According to the UN, one in five of the world's poorest people have a disability. At least 10% of the world's population - 650 million people - are disabled, 80% of whom are in developing countries. Poor people themselves regard disabled people as among the most excluded: the 'poorest of the poor'.
Disability is both a cause and consequence of poverty. Disabled people are more likely to live in poverty, and people who are poor are more likely to be disabled. In some countries, four-fifths of disabled people are unemployed.
Disabled women are particularly disadvantaged, experiencing exclusion on account of both their gender and their disability. They are also especially vulnerable to abuse. Likewise, disabled children are far more likely to be out of school. A shocking 90% of disabled children in developing countries are not in education. Child mortality also remains high, with disabled children under five dying at four times the national rate in many developing countries.
These are some of the reasons why the UN Human Rights Council recently devoted a day of discussion to disability and development, in the context of the UN Convention on the Rights of Persons with Disabilities (CRPD), specifically Article 32 on international cooperation. The discussion was opened by UN human rights chief Navi Pillay and panellists included representatives from the International Disability and Development Consortium (IDDC), the Special Rapporteur on Disability and a member of the CRPD Expert Committee.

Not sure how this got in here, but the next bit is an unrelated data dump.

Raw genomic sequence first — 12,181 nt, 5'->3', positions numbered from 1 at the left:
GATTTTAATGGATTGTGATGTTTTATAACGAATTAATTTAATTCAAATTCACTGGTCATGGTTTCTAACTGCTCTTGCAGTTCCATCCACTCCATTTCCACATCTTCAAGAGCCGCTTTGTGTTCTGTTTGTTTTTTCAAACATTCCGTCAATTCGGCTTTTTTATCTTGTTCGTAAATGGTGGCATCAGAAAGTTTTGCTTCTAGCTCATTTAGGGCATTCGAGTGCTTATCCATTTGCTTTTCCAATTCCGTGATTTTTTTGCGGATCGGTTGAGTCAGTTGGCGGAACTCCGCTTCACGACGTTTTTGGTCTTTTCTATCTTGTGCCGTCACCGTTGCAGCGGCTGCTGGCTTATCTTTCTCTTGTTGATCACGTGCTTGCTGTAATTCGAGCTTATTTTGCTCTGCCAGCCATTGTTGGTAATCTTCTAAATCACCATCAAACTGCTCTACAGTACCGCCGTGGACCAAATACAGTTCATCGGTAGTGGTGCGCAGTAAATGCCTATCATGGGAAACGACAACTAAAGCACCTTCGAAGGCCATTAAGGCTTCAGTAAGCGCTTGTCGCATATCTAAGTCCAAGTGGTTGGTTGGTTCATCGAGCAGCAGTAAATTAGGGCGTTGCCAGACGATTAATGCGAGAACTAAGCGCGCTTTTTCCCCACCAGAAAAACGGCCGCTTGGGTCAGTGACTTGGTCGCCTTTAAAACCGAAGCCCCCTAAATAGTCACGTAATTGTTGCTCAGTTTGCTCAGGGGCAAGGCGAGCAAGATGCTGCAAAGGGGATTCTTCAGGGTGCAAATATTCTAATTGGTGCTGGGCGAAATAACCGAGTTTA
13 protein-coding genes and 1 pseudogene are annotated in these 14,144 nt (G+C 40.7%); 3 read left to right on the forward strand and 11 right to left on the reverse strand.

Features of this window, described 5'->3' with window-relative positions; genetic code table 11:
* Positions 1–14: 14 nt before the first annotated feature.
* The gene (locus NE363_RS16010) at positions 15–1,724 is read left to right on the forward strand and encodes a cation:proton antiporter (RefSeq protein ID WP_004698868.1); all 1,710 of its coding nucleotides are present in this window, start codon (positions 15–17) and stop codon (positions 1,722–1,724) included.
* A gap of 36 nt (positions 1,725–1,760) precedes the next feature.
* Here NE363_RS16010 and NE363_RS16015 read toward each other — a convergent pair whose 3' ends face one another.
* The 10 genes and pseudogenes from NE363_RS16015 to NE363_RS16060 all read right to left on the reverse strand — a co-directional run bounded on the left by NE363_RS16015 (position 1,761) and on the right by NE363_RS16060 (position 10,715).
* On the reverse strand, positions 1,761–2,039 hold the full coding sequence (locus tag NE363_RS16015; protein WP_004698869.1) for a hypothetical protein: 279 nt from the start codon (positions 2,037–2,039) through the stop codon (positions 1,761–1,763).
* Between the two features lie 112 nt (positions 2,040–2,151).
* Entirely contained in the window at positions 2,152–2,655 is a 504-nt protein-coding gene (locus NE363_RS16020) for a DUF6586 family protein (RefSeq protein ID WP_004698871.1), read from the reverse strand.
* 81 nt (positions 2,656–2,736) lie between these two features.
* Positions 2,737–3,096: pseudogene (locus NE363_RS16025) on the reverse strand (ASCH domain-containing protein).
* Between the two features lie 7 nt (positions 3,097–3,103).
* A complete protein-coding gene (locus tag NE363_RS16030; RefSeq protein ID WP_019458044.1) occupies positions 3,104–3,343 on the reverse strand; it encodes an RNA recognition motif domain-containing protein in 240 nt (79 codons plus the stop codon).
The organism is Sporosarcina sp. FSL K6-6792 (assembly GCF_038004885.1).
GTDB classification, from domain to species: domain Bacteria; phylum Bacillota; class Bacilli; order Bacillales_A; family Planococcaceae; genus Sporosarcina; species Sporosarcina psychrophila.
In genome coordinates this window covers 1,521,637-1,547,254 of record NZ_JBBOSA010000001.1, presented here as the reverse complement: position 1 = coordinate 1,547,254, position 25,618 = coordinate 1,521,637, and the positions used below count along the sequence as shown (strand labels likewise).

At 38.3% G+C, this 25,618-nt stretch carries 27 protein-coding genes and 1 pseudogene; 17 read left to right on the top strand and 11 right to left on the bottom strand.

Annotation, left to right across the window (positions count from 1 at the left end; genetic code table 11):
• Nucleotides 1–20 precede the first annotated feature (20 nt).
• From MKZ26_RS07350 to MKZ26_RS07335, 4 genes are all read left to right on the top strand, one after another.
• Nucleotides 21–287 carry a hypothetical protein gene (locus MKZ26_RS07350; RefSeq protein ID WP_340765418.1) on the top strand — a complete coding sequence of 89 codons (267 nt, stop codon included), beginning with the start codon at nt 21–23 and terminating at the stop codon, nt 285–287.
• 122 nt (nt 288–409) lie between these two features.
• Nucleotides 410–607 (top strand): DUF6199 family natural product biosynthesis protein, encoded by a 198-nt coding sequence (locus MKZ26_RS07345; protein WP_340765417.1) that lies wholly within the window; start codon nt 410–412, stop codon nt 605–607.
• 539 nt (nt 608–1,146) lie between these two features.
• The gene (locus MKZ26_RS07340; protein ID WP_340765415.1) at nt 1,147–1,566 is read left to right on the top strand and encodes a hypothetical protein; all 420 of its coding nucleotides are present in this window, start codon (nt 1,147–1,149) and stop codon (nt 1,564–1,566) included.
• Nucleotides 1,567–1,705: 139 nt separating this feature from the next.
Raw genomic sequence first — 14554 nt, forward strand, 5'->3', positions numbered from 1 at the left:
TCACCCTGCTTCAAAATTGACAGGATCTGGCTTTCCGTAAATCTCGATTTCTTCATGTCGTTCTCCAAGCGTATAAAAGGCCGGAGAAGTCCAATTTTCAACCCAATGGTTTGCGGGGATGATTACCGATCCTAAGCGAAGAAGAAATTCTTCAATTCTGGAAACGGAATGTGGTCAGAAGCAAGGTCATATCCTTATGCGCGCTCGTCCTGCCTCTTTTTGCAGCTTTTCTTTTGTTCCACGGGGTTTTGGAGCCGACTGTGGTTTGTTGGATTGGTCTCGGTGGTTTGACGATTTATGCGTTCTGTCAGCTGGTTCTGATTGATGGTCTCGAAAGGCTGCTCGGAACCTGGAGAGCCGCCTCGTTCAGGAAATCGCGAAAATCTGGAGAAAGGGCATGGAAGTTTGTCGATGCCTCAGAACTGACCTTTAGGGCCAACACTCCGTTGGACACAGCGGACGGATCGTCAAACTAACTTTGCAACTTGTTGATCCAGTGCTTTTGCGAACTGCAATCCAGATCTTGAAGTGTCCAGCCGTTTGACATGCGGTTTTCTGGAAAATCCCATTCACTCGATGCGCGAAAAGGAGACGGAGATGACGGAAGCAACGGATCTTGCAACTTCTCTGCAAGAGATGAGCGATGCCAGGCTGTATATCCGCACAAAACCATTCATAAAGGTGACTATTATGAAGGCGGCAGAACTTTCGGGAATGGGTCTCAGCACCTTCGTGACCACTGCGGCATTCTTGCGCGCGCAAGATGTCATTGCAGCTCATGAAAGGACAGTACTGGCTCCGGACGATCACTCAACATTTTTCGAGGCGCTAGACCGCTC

Sightsavers is a member of the IDDC and a key contributor to a thematic study of Article 32. One of the main points we raised in the study was that international cooperation is often thought of just in terms of bilateral donor relations, rather than inclusive development that addresses the cycle of poverty and disability.
The approach to development and disability can be contrasted with that of gender and poverty. The relationship between gender and poverty is recognised in the Millennium Development Goals (MDGs). The evidence base provided by disaggregated data on women and men was required for gender to be taken seriously as a development issue. The lack of data on disabled people in developing countries meanwhile contributes to the invisibility of disability as a development priority. Thankfully, this is beginning to be addressed after disability was included in the outcome document of the September 2010 UN MDG summit.
Raising awareness of the need for inclusive development is crucial and should be approached creatively. The role of sport, for instance, is often overlooked in terms of generating publicity and fostering international cooperation. As the host of the 2012 Olympics, the UK's permanent mission in Geneva launched an exhibition during the recent Human Rights Council session on disability and development. David Roberts, eleven-times Paralympic gold medallist; Sir Philip Craven, Chair of the International Paralympics Committee; and Wilfried Lemke, Special Advisor to the UN Secretary-General on Sport for Development and Peace, all gave powerful and motivating speeches. The active participation of disabled people in international development and development cooperation through sport was cited as a key objective.
The UK must ensure that it uses the 2012 Games as an opportunity to pursue this aim. But all UN member states must raise their game, both in terms of addressing disability issues and recognising their importance in eradicating poverty, if we are going to achieve the Millennium Development Goals and make development truly inclusive.
Diane Mulligan OBE is a Global Disability Advisor with the international development organisation, Sightsavers. She is also the UK's nominated candidate for the 2012 election of the UN CRPD expert committee.